Night came on. We camped as usual having a few bushes for our covering. Rose the following morning took up our line of march as usual traveling through a beautiful rolling country with convenient groves of timber. The weather very warm and uncomfortable. Came into a little town by the name Oregon, a beautiful situation. The inhabitants very friendly, apparently. Left there a little before noon. Traveled on til nearly night. Crossed the Nodaway, a beautiful stream of water where we camped for the night. Here we came into a timbered country timber heavy and thick. The weather extremely hot and uncomfortable traveling. We traveled several days in the timber. Came into quite a large town by the name of St. Joseph. This town is on the Missouri River and is a handsome place. We marched through in double file with the music in front in good nearly all the inhabitants gathered by the sides of the streets, in stores and houses gazing as though they were amazed and observed that we kept the best order and made the best appearance of any company that ever marched through the town.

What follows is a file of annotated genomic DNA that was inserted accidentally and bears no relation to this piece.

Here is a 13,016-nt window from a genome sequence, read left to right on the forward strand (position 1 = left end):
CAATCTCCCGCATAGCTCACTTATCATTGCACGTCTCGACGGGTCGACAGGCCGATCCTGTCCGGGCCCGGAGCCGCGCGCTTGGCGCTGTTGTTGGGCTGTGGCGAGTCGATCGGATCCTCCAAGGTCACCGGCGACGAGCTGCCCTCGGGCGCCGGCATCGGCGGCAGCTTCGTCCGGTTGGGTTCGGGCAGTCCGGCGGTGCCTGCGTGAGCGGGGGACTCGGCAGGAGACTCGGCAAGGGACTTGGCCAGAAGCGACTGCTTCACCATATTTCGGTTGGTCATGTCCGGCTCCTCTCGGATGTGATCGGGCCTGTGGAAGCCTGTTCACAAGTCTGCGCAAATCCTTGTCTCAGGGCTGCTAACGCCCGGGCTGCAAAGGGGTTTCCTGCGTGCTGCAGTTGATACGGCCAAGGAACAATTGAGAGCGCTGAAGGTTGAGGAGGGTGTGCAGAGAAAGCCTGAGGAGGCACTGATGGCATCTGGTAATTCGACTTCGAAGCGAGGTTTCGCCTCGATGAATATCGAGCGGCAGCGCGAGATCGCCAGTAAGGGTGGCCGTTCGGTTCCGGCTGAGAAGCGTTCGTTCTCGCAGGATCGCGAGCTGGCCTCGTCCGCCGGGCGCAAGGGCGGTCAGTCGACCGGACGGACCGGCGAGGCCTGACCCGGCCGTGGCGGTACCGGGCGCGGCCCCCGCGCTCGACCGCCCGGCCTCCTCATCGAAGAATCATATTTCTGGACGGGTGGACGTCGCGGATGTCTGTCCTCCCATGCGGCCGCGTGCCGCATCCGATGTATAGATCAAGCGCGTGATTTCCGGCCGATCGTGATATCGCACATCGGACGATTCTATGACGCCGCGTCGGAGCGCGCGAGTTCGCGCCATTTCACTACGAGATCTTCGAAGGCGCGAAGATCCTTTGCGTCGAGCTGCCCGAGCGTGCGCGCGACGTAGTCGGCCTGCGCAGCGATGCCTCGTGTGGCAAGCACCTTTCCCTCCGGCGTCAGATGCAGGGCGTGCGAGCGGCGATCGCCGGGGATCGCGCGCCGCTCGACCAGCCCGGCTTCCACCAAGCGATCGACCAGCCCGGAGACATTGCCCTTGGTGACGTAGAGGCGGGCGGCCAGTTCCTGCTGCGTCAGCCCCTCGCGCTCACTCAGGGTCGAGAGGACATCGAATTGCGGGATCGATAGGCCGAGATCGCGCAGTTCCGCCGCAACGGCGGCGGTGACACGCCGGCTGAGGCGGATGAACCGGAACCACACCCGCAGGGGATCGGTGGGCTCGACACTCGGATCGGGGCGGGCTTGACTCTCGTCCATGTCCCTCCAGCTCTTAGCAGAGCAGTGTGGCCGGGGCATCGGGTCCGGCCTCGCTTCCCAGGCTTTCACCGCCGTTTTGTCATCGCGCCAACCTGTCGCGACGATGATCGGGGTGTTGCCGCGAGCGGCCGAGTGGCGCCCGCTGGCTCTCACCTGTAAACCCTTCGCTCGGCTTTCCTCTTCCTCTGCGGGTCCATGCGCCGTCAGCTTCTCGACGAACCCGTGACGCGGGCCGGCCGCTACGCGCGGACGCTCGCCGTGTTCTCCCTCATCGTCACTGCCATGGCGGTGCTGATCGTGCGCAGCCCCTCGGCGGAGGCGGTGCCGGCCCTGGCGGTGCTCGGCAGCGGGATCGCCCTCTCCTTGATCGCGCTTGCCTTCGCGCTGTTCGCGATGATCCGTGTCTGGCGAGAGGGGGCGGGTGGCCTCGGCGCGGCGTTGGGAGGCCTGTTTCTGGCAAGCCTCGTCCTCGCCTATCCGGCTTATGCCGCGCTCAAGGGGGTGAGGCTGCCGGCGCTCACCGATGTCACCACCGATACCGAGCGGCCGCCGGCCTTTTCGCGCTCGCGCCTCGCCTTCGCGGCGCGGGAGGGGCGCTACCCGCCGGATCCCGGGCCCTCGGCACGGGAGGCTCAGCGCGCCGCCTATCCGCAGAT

We traveled on 5 or 6 miles camped for the night on a little creek on the Missouri River bottom. Camped as usual under a few bushes. Here I saw Brother Matthews again returning from Fort Levensworth to Council Bluff. I improved the night and wrote a letter to my family. Rose early in the morning, looked up the brethern gave him the letter with overbalanced anxiety that it should get to my family, not knowing where they were or what had become of them after hearing that the Brothers Taners had gone over the river, which I learned after a number of days was incorrect, which gave me some peace of mind. After breakfast we took up the line of march, traveled on for a number of miles, raising the bluffs again into the timber again onto what was called the Snake Hills, passing a few houses in a place that was called Bloomfield. Camped 6 miles east of place for the night. About 11 or 12 o’clock at night there rose a boisterous wind and blowed the trees and timber in every direction a short distance from us, but there was not a tree nor limb fell to the ground where we were camped. In going along the road the nest morning and seeing the trees and limber in every direction it truly seemed as though the kind hand of the Lord had kept us from the power of the wind.